Description This flask is decorated with images of Christ, the Virgin, and two military saints (Sergios and Bacchos?), represented with the soft, voluminous drapery and staring eyes typical of the art of Byzantine Syria. The inscription tells how the donors, Megale and her family, gave this flask in fulfillment of a vow and for the eternal salvation of departed souls. The flask, the original lid and chain of which are now lost, was probably used to hold consecrated oil for the rite of baptism, or for the anointing of the sick or dying.
- Early Christian and Byzantine Art. Baltimore Museum of Art, Baltimore. 1947.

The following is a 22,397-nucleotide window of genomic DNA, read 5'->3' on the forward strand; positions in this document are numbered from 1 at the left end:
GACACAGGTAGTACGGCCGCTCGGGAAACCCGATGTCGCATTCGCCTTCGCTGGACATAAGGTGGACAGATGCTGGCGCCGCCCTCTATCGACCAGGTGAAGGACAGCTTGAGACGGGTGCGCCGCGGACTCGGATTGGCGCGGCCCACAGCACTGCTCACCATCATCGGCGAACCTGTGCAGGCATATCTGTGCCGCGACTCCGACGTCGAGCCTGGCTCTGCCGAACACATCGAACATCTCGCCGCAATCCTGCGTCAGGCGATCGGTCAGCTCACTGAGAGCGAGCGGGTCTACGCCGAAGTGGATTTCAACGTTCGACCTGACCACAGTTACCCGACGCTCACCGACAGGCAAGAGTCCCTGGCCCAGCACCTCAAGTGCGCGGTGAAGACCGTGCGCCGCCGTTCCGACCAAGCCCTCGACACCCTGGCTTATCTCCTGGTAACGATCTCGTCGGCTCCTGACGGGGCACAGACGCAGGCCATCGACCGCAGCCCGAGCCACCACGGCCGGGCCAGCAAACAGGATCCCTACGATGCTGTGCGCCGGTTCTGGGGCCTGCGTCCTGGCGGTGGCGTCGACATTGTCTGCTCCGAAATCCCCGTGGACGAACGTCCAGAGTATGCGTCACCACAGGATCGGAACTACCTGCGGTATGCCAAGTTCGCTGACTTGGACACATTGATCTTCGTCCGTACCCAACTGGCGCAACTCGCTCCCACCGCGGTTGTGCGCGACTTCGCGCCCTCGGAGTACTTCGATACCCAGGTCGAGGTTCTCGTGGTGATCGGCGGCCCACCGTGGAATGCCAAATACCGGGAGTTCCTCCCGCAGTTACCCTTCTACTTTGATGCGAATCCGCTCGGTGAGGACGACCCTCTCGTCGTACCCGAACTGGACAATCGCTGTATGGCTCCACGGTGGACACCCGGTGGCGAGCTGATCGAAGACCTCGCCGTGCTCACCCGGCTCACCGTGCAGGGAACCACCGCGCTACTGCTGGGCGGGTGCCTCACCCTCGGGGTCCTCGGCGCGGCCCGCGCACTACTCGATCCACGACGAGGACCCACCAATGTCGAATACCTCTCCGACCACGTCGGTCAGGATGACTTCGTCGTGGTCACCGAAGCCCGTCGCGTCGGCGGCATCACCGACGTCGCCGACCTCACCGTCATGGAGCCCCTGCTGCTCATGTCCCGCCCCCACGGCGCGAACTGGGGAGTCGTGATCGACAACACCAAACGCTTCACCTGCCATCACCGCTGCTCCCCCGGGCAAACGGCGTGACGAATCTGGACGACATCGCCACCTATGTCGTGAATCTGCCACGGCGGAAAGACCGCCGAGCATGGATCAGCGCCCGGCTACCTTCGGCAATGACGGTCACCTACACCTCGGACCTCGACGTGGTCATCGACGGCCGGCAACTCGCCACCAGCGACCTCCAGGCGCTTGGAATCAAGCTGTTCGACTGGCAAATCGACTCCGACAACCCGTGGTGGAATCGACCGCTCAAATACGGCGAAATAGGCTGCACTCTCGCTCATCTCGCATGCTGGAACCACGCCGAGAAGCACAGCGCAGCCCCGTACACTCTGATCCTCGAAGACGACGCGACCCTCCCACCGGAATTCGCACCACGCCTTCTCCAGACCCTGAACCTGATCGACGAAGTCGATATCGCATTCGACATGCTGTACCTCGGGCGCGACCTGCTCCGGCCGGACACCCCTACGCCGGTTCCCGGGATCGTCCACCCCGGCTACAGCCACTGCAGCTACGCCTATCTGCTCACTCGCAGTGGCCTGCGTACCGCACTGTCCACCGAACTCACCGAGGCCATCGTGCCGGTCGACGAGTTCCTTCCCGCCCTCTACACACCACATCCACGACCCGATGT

- Illuminated Manuscripts: Masterpieces in Miniature. The Walters Art Gallery, Baltimore. 1984-1985.
- Silver Treasure from Early Byzantium. The Walters Art Gallery, Baltimore. 1986.
Provenance [Excavated in Syria, 1908-1910]; Tawfic Abucasem, Hama and Port Said, ca. 1913, by purchase; Joseph Brummer, Paris, ca. 1928, by purchase; Henry Walters, Baltimore, 1929, by purchase; Walters Art Museum, 1931, by bequest.
Inscriptions [Transcription] + Ὑπὲρ εὐχῆς καὶ σωτηρίας Μεγάλης / + καὶ τν αὐτῆς τέκνων καὶ ἀνεψιῶ(ν) κα(ὶ) / ὑπὲρ ἀναπαύσεως Ἡλιοδώρου καὶ Ἀκακίου.; [Translation] + For the prayer and salvation of Megale and of her children and nephews, and for the repose of the soul of Heliodorus and Acacius.
Credit Acquired by Henry Walters, 1929
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